It is difficult at live performances of “laptop music” to really gauge how much is actually being generated in front of you versus how much of a song is pre-programmed. Herndon’s performance seemed to engage directly with this issue. In fact I realize, looking back on the show, that at no point was I entirely sure of who was controlling what: was the video’s wild interactivity in fact determined by the shifts in the music? Were the audience’s text messages contributing in any way?

It’s hard to find the controller amidst the mounting chaos, and Herndon’s performance reminded me of a sort of performance art ventriloquism piece. A good ventriloquist doesn’t just disguise the fact that she’s talking: She creates a sense of interaction between herself and her dummy, such that you aren’t even watching to see how she’s doing it anymore; you’re just watching a conversation between two people. You forget that the whole thing is being manipulated by one person, let alone how that person is doing it.

Holly Herndon is a great ventriloquist.

Review/Interview: Jenny Hval

10 Jun 2015 — Ethan Jacobs

On the opening track of Jenny Hval’s second full-length release Apocalypse Girl, the Norwegian singer quotes the Danish poet Mette Moestrup. “Think. Big. Girl. Like King. Think. Kingsize,” Hval punches with a soft whisper, enunciating the final consonant of each word so that you can almost hear the flicks of her tongue. The track is like a confessional overview of the album, sprinkled with jarring phrases that Hval pronounces carefully like “soft dick rock” over a backdrop of discordant, bending samples. While the word “kingsize” might inspire associations with the super-size-me mentality of the United States, the word here is more akin to Hval’s zoomed out, big-picture approach with the record. Even with softened, broader themes and more open space, her meditations have never been more poignant.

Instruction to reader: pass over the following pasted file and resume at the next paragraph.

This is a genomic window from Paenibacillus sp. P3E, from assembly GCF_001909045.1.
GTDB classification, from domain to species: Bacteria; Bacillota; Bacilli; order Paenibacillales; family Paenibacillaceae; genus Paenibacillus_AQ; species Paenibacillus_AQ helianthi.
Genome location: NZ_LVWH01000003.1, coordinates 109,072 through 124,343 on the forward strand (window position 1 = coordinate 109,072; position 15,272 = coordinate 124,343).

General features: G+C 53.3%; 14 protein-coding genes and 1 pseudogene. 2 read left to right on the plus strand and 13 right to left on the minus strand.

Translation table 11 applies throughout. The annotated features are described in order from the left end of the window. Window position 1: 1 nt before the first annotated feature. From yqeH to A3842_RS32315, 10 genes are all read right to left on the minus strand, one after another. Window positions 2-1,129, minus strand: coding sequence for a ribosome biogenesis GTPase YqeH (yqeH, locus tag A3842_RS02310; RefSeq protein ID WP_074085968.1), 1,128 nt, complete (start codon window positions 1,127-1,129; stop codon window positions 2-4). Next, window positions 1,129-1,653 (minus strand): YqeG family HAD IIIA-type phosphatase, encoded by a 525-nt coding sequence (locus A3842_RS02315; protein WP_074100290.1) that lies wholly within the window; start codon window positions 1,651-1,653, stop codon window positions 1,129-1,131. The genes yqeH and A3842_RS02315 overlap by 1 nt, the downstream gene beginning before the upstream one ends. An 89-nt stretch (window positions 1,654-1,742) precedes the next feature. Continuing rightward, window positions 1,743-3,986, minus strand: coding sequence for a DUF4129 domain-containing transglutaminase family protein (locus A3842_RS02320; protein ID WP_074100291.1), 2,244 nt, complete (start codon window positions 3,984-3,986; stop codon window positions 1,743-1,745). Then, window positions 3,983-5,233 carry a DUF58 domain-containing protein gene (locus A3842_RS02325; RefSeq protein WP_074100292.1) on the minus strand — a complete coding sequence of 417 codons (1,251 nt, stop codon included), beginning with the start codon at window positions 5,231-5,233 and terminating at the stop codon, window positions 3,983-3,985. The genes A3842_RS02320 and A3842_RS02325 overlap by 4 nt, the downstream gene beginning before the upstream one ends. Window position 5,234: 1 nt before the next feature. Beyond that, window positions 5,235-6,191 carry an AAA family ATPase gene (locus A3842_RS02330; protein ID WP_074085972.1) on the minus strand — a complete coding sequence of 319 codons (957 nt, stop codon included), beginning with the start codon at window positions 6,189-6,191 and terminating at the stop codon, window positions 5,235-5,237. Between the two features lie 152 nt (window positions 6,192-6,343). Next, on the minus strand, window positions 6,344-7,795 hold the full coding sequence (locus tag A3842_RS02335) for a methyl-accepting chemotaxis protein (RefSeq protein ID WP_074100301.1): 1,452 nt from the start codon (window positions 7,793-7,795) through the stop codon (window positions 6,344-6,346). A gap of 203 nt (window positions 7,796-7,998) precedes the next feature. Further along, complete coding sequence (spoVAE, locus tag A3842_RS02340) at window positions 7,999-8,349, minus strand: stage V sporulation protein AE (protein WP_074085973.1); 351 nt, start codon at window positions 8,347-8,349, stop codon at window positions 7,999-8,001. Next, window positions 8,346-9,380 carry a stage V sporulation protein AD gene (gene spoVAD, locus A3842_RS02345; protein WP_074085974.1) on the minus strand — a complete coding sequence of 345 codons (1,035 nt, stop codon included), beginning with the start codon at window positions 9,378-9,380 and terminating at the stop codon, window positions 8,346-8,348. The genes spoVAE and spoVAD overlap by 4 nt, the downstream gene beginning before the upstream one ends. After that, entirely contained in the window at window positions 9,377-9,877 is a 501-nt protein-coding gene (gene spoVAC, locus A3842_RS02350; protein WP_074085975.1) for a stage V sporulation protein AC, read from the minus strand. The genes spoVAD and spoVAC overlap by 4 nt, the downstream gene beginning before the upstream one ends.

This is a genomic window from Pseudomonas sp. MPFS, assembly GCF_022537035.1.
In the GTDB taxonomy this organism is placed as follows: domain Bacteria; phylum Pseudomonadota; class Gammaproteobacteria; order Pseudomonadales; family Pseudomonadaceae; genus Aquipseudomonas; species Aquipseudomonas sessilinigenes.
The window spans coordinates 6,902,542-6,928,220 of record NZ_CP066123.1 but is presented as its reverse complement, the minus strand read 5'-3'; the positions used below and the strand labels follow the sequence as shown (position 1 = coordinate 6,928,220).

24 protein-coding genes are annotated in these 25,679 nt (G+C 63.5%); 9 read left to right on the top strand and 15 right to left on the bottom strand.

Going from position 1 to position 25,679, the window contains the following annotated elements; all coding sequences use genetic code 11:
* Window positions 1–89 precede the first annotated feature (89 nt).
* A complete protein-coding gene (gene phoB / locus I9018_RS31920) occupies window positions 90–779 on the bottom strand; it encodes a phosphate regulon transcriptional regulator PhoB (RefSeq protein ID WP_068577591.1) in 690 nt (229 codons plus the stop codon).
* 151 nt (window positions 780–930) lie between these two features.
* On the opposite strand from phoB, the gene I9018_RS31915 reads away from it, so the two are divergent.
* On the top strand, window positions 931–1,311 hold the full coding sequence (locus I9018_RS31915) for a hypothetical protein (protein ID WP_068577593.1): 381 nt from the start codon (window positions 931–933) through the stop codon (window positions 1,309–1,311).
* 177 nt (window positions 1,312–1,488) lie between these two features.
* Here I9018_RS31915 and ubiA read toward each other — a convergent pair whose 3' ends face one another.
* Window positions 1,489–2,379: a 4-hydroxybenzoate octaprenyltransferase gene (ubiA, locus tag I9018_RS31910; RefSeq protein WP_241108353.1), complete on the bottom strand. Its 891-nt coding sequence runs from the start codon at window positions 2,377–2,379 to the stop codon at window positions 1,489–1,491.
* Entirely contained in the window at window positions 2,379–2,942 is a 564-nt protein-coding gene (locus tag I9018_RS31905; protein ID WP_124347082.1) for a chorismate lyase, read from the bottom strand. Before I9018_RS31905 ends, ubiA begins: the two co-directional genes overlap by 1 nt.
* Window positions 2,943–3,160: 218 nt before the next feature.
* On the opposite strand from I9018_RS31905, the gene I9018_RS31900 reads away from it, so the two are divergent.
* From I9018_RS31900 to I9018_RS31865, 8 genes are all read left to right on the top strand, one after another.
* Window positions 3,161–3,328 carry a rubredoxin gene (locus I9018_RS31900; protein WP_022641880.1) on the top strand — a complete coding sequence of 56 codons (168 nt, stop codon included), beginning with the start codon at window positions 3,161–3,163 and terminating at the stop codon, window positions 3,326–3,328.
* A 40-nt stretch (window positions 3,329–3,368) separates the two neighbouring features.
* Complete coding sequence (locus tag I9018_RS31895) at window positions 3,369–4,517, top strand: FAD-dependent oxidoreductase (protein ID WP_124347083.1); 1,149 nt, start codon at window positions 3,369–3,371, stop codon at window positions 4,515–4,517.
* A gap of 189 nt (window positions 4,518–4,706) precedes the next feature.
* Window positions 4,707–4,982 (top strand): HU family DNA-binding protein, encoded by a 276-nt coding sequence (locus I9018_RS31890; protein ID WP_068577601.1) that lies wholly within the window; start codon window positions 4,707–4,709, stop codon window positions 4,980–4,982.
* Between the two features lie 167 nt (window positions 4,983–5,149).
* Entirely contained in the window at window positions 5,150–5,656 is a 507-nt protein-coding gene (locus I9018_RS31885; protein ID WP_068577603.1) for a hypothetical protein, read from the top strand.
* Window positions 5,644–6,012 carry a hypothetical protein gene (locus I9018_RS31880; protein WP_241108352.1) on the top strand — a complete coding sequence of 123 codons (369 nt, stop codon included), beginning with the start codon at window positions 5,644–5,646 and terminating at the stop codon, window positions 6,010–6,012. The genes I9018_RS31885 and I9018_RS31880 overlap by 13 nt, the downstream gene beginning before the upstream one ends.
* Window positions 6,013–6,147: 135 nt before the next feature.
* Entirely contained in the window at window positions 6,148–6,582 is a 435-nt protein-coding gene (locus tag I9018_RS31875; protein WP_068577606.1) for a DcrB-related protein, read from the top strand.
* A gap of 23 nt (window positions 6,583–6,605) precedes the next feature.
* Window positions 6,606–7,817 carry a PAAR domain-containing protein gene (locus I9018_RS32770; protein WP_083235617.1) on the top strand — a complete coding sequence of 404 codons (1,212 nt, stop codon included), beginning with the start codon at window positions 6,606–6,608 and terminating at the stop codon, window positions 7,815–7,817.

This may be Jenny Hval's second proper LP, but she has been making music since she was 19 when she joined a goth band called Shelly’s Raven (they couldn’t use Shelly’s Crow because it was too similar to Sheryl Crow). She eventually left the group to record her own music under the moniker Rockettothesky for her first two albums, which mostly gained traction in her native Norway. 2013’s Innocence is Kinky was her first eponymous release, whose critical praise more officially made a name for Hval’s brand of sample heavy, nonconforming pop music that guides blindly through spaces with smart and disarmingly confrontational lyrics. Although the soundscapes of each of Hval’s releases vary, her fascination with language and her ability to use it as a device of confrontation always remains central. On Apocalypse, her command of words allows her to explore broader themes like spirituality and death that she avoided in her previous records.